R3,500 proposed National Minimum Wage too low - EFF

Fighters say this will institutionalise inequalities at low poverty wages


20 November, 2016

The EFF rejects the announced proposal by Cyril Ramaphosa for a National Minimum Wage of R3,500. This proposal favours business at the expense of workers. The proposal will not lead to the desired resolution of the problem of inequality, instead it is going to institutionalise these inequalities at low poverty wages. The EFF, following proposals by worker organisations like COSATU, had tabled a minimum wage of R4,500 to parliament based on figures from 2014, which is two years ago. Since then (two years later), inflation has increased by more than 6%. This means the initial R4.500 proposal by workers/labour should now be set at about R5, 000. 

Two years ago, business, in response to labour, had offered a counter proposal of R2, 700. This means the now proposed R3, 500 is actually in favour of the initial business proposal since, taken the general rise in prices over the past two years, the amount comes to about R3, 500. This is not shocking at all since it is Ramaphosa at the forefront of this process; and we know he loves money and business than he does the people.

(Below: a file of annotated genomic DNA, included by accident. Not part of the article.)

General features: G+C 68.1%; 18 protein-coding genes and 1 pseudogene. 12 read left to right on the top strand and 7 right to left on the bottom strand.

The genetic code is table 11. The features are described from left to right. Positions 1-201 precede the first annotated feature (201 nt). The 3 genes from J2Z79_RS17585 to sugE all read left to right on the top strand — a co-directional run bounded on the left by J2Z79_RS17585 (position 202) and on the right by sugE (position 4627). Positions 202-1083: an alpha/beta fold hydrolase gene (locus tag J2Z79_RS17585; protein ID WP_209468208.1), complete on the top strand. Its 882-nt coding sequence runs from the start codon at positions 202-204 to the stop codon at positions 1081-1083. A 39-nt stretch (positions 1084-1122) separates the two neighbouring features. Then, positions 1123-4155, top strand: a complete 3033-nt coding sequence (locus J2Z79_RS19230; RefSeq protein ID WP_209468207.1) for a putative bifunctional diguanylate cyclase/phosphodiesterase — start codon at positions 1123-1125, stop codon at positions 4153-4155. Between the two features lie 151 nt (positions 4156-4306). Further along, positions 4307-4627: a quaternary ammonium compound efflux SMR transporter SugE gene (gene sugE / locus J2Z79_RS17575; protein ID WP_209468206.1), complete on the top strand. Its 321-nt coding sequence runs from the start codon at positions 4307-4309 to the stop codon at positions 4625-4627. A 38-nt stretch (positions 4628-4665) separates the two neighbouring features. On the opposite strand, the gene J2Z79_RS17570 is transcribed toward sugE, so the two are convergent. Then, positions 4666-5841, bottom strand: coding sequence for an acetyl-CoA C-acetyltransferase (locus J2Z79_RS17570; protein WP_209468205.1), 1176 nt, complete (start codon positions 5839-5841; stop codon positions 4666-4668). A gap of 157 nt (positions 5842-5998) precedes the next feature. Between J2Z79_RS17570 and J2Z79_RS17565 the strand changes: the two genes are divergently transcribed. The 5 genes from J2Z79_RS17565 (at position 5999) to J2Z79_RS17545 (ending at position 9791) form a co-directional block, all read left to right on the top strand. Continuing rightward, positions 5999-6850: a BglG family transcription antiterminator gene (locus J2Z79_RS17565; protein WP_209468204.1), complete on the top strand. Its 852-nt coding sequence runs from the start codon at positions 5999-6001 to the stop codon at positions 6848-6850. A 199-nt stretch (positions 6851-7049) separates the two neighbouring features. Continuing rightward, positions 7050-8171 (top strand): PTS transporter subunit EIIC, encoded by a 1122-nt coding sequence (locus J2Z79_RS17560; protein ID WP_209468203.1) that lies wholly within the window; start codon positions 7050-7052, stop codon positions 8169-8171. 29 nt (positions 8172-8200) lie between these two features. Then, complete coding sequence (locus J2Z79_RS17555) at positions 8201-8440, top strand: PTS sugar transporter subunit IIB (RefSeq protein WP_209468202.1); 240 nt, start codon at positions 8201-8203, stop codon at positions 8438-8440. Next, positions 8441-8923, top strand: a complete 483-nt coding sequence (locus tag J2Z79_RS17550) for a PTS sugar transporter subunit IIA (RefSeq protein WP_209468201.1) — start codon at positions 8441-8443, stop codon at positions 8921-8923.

Any minimum wage that is below R4, 500 will not make any difference to the lives of workers or the resolution of inequality in wages and actual living conditions. Above all, wages of South African workers have higher dependency ratio whereby an individual incoems has stretched high and unusual number of dependencies. 

We further reject the idea that workers there must be exceptions for farmworkers and domestic workers. We reitarate that no one, from petrol attendants, security guards, farms and domestic workers, to cashiers in all big retail stores; no one must earn less than R4, 500 per month. The EFF will not support Ramaphosa's proposal and will mobilise all workers to reject it in favour of a much more meaningful National Minimum Wage of no less than R4, 500.

Already in the Marikana commission, it was proven that Lonmin company could, taken its profits, afford to pay workers the demanded minimum wage of R12,500. This too, was four years ago already. The process of minimum wage is long over due and requires a genuine, aggressive and speedy resolution to exert discipline on private capital which has taken advantage of the lives of our people for far too long.

Statement issued by the Economic Freedom Fighters, 20 November 2016